Families of children with special needs may feel a different level of gratitude than others because we learn how fortunate we are to have each unique child in our lives, or we are delighted by unexpected or long-delayed accomplishments. We may be grateful for a new or better prognosis or have learned to treasure each day as precious. We also may have an equal set of experiences and set-backs that are more frustrating than we can explain.
No matter how much we research our child's diagnosis and any interventions or support that benefits their individual skills or IEP goals, our own hopes of finding the perfect set of circumstances for them to perform at their own top levels can sabotage our family happiness and their success.
When we as parents learn of a diagnosis that experts predict will cause significant challenges for our sons and daughters, we may believe that the dreams and hopes we held for them will be impossible to achieve. That leaves less possibility that we will recognize that they deserve as much as their mainstream peers to choose their own destiny. Typical children often rebel over the constricting or soul-killing pressure is often burden our hopes and dreams become to them.
Very often, we wait for years before we recognize the very real determination and accomplishments that demonstrate the individuality and passions of our children who have developmental disabilities, physical delays, or chronic health conditions. It is by providing them the opportunities and support they need that we find out how much they can do, and how much they want to do. They also deserve equal time to follow interests that we would never think to put on their IEPs, so they can learn what it feels like to enjoy activities that they may never be great at that they love to do.
It is as important for parents to remember what gives us great pleasure in life as it is for our children to have time to spend in activities that make them feel grateful to be alive.
When we interview early intervention experts, medical support or education advisors, the list of questions we have for them rarely includes the value they place on perfection or gratitude, or whether they feel happy with their own lives. Highly achieving gifted and talented people are no more likely to feel satisfied, happy or grateful than their mainstream peers.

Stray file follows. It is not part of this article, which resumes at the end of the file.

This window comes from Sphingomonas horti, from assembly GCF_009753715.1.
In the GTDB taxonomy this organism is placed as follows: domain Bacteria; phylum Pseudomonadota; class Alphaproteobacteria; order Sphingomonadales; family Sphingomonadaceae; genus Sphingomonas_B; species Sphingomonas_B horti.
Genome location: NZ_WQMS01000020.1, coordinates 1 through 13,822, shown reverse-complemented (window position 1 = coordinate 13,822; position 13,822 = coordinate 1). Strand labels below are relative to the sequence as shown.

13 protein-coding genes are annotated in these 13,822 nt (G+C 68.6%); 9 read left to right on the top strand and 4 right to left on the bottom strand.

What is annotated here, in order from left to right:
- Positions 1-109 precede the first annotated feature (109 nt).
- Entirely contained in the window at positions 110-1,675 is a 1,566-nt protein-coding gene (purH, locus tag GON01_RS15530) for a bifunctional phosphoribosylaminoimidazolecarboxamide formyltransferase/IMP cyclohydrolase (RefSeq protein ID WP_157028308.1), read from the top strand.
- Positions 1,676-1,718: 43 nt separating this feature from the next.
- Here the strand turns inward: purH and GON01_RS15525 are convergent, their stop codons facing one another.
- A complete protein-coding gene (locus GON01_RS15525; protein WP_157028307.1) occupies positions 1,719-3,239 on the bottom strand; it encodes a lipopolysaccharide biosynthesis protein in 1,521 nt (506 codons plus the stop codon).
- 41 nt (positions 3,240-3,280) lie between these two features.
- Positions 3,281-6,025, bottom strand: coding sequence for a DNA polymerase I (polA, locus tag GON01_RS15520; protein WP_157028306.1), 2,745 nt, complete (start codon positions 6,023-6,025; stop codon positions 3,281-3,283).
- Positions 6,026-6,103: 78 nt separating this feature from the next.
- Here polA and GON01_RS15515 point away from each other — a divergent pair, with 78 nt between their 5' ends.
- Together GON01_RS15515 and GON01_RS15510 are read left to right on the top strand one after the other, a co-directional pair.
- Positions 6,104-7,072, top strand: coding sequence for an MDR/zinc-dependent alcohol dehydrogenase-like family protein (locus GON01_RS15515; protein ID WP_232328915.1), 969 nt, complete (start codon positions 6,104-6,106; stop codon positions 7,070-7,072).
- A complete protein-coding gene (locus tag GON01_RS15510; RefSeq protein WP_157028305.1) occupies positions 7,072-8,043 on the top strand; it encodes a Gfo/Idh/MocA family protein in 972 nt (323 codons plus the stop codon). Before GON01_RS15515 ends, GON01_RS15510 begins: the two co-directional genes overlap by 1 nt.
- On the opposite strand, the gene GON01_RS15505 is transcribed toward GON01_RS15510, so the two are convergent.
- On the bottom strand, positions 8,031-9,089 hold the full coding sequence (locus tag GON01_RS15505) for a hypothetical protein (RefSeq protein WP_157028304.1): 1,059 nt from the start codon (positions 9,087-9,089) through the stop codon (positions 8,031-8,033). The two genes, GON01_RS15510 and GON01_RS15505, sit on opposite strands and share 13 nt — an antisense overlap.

Certainly, those who we may assume are more knowledgeable about our children's potential can be unfamiliar with the range of abilities within a diagnosis. Others may emphasize the worst possible outcomes strongly influenced by their own values and experiences validated by their perspectives rather than objective criteria they believe they embrace.
There is the same diversity of experience and warmth in medical and educational professionals as any other population. As parents and advocates, we best support our sons and daughters by finding experts who are both well-educated and compassionate. It's important for all of us to have people in our lives who are more likely to describe us as the person in our greeting card or church directory portraits rather than the mug shots on our drivers licenses.
While their mainstream peers can find relative success working with little more than half the potential of the average child, we encourage our sons and daughters to operate at a level very near perfection in their own. We know it is as important for children with special needs to have an adequate richness of experience and opportunity so that they can show us their talents and abilities as well as their determination to achieve what we think to write into an IEP.
We work very hard for opportunities so that our children are able reach the full limits of the potential they do have, and they do amaze us despite the obstacles due to their diagnoses and especially stereotypes, ignorance and prejudice of those who should know better. But we need to also share experiences with them that we love, including sports or hobbies for which we have little or no talent, to model that feeling of joy in the moment that enhances all our lives.
Browse your local bookstore, public library or online retailer for books like:
The Pursuit of Perfect: How to Stop Chasing Perfection and Start Living a Richer, Happier Life,
Recently, a three part PBS NOVA series on happiness hosted by Daniel Gilbert, author of Stumbling on Happiness, was recognized for including people with disabilities.
Browse online: Stumbling on Happiness and other titles by Daniel Gilbert.
PBS show exploring happiness includes several people with disabilities
The Need to Belong: Rediscovering Maslow's Hierarchy of Needs
MASLOW'S HIERARCHY OF NEEDS: A PARADIGM FOR MOTIVATING LEARNING
There are often books or other products recommended in the same general topic at each book's description page, so if the 'Happier' books are not a good fit for your family, browse for others - including those on the same shelves at your local bookstore or public library. Enjoy!